It is important to note that Spectrum’s significant expansion over the last 5 years allowed us to develop more research projects, which in effect increased our needs for more people who would be willing to participate. In the meantime, finding volunteers who would be happy to spend some of their personal time to take part in research has always been and will possible always be challenging. As such, we are continuously trying to identify ways that our work will reach more people so that more people will have access to the services we offer.
How can someone get involved with your research?
We often advertise our research via a number of different media campaigns in collaboration with Lancaster University, several NHS Trusts, newspapers, magazines, and radio stations. People can ‘follow’ our work via our social media Facebook and Twitter pages, or our recent youtube channel where we upload videos of our upcoming research but also updates from previous work. All of our research is also available on our website (www.spectrumcentre.org).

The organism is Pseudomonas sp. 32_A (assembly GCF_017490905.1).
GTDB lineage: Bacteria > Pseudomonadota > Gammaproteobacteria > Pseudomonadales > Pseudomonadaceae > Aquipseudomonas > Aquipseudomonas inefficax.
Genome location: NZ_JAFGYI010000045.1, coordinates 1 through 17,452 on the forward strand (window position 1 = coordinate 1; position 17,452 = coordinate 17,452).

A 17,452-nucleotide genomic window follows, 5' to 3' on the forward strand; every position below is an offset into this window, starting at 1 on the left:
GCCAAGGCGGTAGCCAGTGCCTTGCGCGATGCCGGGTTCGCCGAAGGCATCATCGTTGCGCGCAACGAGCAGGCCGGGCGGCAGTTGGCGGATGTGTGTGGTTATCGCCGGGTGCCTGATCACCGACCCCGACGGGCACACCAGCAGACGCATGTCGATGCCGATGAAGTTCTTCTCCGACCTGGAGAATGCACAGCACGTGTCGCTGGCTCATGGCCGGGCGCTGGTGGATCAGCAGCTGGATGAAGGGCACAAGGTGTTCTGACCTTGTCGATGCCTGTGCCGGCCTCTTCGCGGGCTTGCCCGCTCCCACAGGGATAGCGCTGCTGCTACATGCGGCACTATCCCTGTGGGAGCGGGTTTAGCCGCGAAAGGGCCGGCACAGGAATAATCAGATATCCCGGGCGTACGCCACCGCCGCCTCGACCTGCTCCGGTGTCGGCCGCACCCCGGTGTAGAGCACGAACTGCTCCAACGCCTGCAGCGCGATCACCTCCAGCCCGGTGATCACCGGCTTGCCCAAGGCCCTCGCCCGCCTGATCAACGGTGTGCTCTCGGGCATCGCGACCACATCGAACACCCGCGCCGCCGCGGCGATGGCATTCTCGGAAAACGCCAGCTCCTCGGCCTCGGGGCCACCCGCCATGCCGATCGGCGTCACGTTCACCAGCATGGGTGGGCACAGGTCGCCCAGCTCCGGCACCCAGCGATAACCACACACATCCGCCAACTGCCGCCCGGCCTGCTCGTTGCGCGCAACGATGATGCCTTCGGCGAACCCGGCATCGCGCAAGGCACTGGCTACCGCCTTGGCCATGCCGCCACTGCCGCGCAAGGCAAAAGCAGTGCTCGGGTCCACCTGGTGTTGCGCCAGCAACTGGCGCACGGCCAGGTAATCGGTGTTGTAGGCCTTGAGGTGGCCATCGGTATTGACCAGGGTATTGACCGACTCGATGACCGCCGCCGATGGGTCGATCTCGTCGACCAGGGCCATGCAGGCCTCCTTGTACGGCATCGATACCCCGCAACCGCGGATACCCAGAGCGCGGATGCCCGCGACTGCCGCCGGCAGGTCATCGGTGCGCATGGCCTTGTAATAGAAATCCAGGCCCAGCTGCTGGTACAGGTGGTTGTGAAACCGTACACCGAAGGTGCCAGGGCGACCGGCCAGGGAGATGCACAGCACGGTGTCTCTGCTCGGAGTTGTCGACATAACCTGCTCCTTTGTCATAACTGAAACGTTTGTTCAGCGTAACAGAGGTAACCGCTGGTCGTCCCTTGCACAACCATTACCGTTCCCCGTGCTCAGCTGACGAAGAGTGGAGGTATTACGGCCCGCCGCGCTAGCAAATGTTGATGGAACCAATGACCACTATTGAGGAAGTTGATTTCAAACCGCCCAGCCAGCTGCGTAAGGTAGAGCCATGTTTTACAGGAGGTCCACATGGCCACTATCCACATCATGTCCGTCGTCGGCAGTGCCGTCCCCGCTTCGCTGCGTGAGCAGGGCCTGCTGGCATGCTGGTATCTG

Other than Spectrum Connect I mentioned earlier, another route into our research is through mental health charitable organisations but also the specialised mental health services and GP surgeries. We talk about new upcoming studies to our colleagues in these sectors and we encourage them to refer people that they think would benefit from our interventions into our studies.
Once people find a study that they are interested in, they can contact us for more information. If the study is suitable for them, the researcher will arrange all further procedures. That’s all!
What can someone expect if they put themselves forward as a participant?
In fact, there are a number of things that people should expect. But first of all, it is open and honest communication across the board. What I always suggest to my students is that if they ever had the dilemma between establishing a professional relationship with study participants vs. collecting all the necessary data, that they should choose the relationship.